LTD. OLIVE GREEN VINYL LP.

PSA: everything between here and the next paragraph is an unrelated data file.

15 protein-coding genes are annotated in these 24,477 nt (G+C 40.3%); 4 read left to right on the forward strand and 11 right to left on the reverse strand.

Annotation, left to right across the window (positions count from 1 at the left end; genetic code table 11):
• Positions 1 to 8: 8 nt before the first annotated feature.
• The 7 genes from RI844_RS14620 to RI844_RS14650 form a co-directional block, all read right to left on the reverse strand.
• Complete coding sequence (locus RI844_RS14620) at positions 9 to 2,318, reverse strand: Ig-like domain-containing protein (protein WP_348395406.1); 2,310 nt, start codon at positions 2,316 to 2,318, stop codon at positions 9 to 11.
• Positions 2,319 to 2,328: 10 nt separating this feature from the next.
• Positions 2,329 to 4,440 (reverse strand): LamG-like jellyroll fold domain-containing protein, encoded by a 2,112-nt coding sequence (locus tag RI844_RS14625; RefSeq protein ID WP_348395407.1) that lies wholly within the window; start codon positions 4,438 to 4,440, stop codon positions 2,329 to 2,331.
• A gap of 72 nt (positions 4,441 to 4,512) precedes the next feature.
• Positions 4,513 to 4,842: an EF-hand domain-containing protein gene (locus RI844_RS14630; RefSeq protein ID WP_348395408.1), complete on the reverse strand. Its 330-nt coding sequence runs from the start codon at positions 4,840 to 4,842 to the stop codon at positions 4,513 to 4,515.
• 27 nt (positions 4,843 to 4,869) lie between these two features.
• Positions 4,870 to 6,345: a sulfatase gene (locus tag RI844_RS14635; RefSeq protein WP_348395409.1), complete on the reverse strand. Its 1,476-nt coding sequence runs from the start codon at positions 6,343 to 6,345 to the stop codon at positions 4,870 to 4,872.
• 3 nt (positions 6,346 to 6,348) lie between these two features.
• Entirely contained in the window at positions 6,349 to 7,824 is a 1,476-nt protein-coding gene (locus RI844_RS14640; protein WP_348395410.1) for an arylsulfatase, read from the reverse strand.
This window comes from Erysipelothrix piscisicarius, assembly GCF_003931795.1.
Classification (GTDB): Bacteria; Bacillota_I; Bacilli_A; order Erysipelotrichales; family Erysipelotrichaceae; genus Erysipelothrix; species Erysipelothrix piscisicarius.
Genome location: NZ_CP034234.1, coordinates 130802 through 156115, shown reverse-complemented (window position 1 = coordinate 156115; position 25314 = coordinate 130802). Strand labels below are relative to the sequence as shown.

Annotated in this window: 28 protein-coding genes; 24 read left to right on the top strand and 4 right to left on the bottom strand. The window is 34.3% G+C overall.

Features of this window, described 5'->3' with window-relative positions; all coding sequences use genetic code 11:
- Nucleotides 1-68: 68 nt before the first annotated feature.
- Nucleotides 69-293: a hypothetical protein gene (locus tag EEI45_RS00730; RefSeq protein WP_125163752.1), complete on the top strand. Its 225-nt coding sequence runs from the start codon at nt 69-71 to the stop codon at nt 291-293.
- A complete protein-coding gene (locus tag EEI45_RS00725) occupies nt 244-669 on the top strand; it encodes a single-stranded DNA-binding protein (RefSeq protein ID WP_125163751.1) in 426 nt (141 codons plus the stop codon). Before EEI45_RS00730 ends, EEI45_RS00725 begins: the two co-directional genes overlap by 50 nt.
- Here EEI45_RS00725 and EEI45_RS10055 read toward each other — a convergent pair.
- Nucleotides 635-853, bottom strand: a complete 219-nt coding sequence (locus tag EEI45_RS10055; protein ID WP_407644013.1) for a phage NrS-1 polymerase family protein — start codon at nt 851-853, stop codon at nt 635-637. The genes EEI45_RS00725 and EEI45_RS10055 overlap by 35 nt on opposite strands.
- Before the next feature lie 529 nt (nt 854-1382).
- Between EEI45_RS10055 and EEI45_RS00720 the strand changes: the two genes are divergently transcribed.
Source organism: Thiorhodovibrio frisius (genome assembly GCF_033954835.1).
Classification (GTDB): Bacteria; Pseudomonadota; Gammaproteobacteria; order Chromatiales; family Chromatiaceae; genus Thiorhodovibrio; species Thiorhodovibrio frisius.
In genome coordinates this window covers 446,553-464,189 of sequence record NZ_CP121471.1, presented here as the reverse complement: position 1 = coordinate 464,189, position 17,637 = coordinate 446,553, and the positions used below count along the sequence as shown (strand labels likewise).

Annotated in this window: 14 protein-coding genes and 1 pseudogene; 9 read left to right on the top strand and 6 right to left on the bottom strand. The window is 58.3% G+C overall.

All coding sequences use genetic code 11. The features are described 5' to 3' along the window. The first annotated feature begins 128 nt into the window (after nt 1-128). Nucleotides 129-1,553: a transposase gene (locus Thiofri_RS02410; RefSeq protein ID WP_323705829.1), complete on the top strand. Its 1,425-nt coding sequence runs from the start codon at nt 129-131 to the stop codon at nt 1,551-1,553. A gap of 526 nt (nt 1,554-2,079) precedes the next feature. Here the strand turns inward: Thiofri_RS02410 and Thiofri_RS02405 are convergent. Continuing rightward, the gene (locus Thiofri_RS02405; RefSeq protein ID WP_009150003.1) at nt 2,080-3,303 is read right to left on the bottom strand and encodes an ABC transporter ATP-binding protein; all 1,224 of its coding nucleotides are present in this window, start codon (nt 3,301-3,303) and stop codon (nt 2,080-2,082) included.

"Muna is magic. What other band could have stamped the forsaken year of 2021 with spangles and pom-poms - made you sing (and maybe even believe) that "Life's so fun, life's so fun," during what may well have been the most uneasy stretch of your life? "Silk Chiffon," Muna's instant-classic cult smash, featuring the band's new label head Phoebe Bridgers, hit the gray skies of the pandemic's year-and-a-half mark like a double rainbow. Pitchfork called it a "swirl of stomach butterflies," NPR a "queerworm," Rolling Stone "one of the year's sweetest melodies, radiating the kind of pure pop bliss so many bands go for but almost never get this right." For Naomi McPherson, Muna's guitarist and producer, it was a "song for kids to have their first gay kiss to." And several thousand unhinged Twitter and TikTok memes bloomed. Katie Gavin, Muna's lead singer and songwriter, wrote "Silk Chiffon" right after finishing the band's 2019 album, Saves the World. That was an LP whose lead single began "So I heard the bad news/ Nobody likes me and I'm gonna die alone in my bedroom/ Looking at strangers on my telephone," and which ended with a hypnotic, self-searching confession about failure and consolation. Since the beginning of their career, Muna has embraced pain as a bedrock of longing, a center of radical truth, a part of growing up, and an inherent factor of marginalized experience - the band's members belong to queer and minority communities, and play for these fellow-travelers above all. But in "Silk Chiffon," there was just longing, and it was blissfully requited at that. "It's kind of a smooth-brain song," Gavin says. "Saves the World was therapy on a record, and I was starting to see changes in my life, more moments of joy. It's a big deal that someone like me could write that smooth!" What makes the confetti-gun refrain of "Silk Chiffon" so potent, though, is the underlying sense that the band understands exactly what has to be suppressed, or reckoned with, in order to sing it. "We are three of the most depressed people you could ever come into contact with, depending on the day," McPherson said, with a smile. Gavin, McPherson, and Josette Maskin, Muna's guitarist, are coming up on ten years of friendship. They began making music together in college, at USC, and released an early hit in the 2017 single "I Know a Place," a pent-up invocation of LGBTQ sanctuary and transcendence. Now in their late twenties, the trio has become something more like family. They spent much of the early pandemic as a pod, showing up for each other and for Muna - a project that at this point feels bigger than them - even when they weren't sure about anything regarding the future. They'd been dropped by RCA, and there was little in terms of income, no adrenaline to work off of, no live shows with audiences reminding them of the succor their songs provide. They asked each other: Is this career even feasible in this new reality? Can we find a way to be self-motivated, to be fulfilled intrinsically? For months, they surrendered to this confusion, to the reality of being humbled by change. "You have to let things fall apart," Gavin said. "And it was only possible because of this tremendous trust. I have so few relationships in my life where I have the kind of trust that I do with Naomi and Jo - where I can trust that there's a higher purpose, that we can work through all the boundaries and compromises and mess that comes with long-term relationships, and then return to form." Muna, the band's self-titled third album, is more than a return. The band's period of uncertainty and open questioning burned everything away, leaving a feat of an album - the forceful, deliberate, dimensional output of a band who has nothing to prove to anyone except themselves. The synth on "What I Want" scintillates like a Robyn dance-floor anthem; "Anything But Me," galloping in 12/8, gives off Shania Twain in eighties neon; "Kind of Girl," with it's soaring, plaintive The Chicks chorus, begs to be sung at max volume with your best friends. Muna is working the source code of pop that pulls at your heartstrings; the album is full of longing and revelation and hard-won freedom. They'd made their first album themselves, with free plugins, in a home studio; they'd made the second one in proper sessions with co-producers, thinking they ought to professionalize. With Muna, they did it all by themselves again, with newfound creative assurance and technical ability - in terms of McPherson and Maskin's arrangements and production as well as Gavin's songwriting, which is as propulsive as ever, but here opens up into new moments of perspective and grace. "What ultimately keeps us together," Maskin said, "is knowing that someone's going to hear each one of these songs and use it to make a change they need in their life. That people are going to feel a kind of catharsis, even if it's a catharsis that I might never have known myself, because I'm f***ed up." McPherson added, "I hope this album helps people connect to each other the way that we, in Muna, have learned to connect to each other." And that's what Muna does, in the end: it carves out a space in the middle of whatever existential muck you're doing the everyday dog-paddle through and transports you, suddenly - you who've come to music looking for an answer you can't find anywhere else - into a room where everything is possible, where the disco ball's never stopped throwing sparkles on the walls, where you can sweat and cry and lie down on the floor and make out with whoever, where vulnerability in the presence of those who love you can make you feel momentarily bulletproof and self-consciousness only sharpens the swell of joy."